Bonus material
It is useful to know on a very basic level that there are some organs in the body for which glucose is necessary. The nervous system needs glucose to function as does the brain which leads to a common myth that we need to eat sugar. In fact the nervous system uses so little that a minor intake even irregularly is enough to sustain them and the brain can adapt to predominantly run on ketones that are produced on a low carb diet. Ketones will be explored in a other post. The body can also convert protein into glucose if its needed. This is another reason that we don’t need to constantly need to be eating carbs for energy as long as we eat a reasonable amount of protein. This is where the idea that you break down muscles if you don’t eat regularly comes from but you will only be eating your muscle tissue if you are not eating enough protein. Insulin production will be enough when eating protein and fats to store them in the muscles without raising the levels enough to produce insulin resistance. You are more sensitive to in the mornings and less sensitive in the evenings meaning that you are going to experience more of a spike and store more of what you eat by having carbs in the morning which is why it is best to save any carbs you do want to eat till later in the day.

I will discuss some more parts below if you want to know more about what I found about the biochemistry and physiology of insulin but if you only want to understand the basics for health then just read this recap:

1) Insulin causes storage of glucose predominantly but also storage of fat
2) It will first fill up muscles and liver with glucose before storing it in fat cells
3) If there is never any space in the liver/muscles it will store more and more fat and produce more insulin leading to insulin resistance
4) The way to promote insulin sensitivity is too eat a diet low in glucose such as processed carbohydrates and sugar and to limit natural carbs such as potatoes unless its after the correct sort of exercise.
5) The correct sort of exercise is lifting weights that are heavy for you and doing short but intense cardio sessions

Geeky Stuff
Continue reading for more a more in depth look at the development of type 2 diabetes, why muscle breakdown can occur with insulin resistance, the inflammatory properties of insulin, the short term affects of high insulin production, ways we can control insulin levels and finally further uses for insulin in the body.

First lets look at the short term effect of a high insulin producing meal, e.g. your mid morning muffin and latte. This food gives you a high blood glucose level which originally makes you feel really good and giving you a lot of energy. However as we have discussed as this is toxic to the body to have it in the blood the pancreas dumps a load of insulin due to the high levels of glucose to store it. This rapid storage of the glucose (be it to muscle or fat cells) causes that well known ‘sugar crash’ when there is suddenly no more glucose left in the blood stream. As a lot of peoples bodies are constantly eating high carbohydrate food their bodies and especially their brains rely on the glucose for energy as their body hasn’t adapted to use anything else (such as fat or ketones) for daily activities. This leads to grumpiness, tiredness and the classic shakes until you eat something else sugary which gives you a boost again, you get another dump of insulin and it runs in a vicious cycle.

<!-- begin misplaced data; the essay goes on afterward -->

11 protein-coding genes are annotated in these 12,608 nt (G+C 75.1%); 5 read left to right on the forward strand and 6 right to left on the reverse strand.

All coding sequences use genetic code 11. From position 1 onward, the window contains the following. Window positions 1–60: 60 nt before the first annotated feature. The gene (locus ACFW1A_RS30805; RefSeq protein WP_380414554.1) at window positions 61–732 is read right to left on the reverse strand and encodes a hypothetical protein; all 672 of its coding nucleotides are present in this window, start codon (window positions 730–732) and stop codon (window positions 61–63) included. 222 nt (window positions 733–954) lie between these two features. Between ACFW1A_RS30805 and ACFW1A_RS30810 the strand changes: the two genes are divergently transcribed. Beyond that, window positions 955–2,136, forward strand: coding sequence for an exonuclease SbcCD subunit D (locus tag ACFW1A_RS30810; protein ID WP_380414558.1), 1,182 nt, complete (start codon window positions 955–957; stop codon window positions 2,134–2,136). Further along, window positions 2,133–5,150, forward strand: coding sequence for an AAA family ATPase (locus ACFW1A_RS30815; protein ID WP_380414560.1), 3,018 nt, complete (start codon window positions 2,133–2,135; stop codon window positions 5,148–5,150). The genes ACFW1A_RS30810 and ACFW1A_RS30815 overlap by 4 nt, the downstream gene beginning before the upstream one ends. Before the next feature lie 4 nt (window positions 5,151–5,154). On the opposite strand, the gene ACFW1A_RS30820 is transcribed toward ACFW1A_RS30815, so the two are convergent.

A more in depth look at the sugar crash reveals even more problems, when the body first loses all its blood glucose it perceives this as stressful and releases adrenaline and cortisol in response. The cortisol then breaks down your muscles and takes the them to the liver where, by a complicated process called gluconeogenesis, converts them into glucose for energy, producing yet more insulin and more storage. On top of this when you have the insulin and cortisol together this encourages the storage of fat so your losing muscle and getting fatter! This also happens when we become insulin resistant as after the continued abuse of the way insulin works, when the liver cannot absorb the glucose from the blood stream due to the resistance it believes it is starved of glucose, breaks down more muscle for even more glucose. At the same time because the muscles are also resistant and so cannot absorb the glucose, this also means they cannot absorb amino acids as insulin is important for transferring these across too and so muscles get broken down and they cannot build back up. In short in terms of looks, high insulin levels are very bad.

This is what eventually leads to type 2 diabetes. We now know that due to permanent high levels of insulin the muscles/liver cant absorb more glucose as they become resistant to it so it is sent straight to fat cells until the fat cells are full to maximum capacity. The body thinks if that amount of insulin is not enough then more will help but due to everywhere being totally full we are left with high levels of toxic glucose in the blood, together with high levels of insulin. This creates Advanced Glycation End Products (AGE’s) which is where the excess glucose binds with important proteins in the blood making them useless. This creates inflammation in the blood stream and heart and neuropathies which are recognisable in type 2 diabetics as the pins and needles/numbness they often get in extremities. The Pancreatic beta cells (which make the insulin) are constantly trying to produce more and more insulin to counteract this until eventually they give up and stop working giving a very similar response to type 1 diabetics who do not produce enough insulin and need to inject it. Much of the information here is from reading material by Mark Sisson and I would highly advise his book, ‘The Primal Blueprint’ if you want to know more.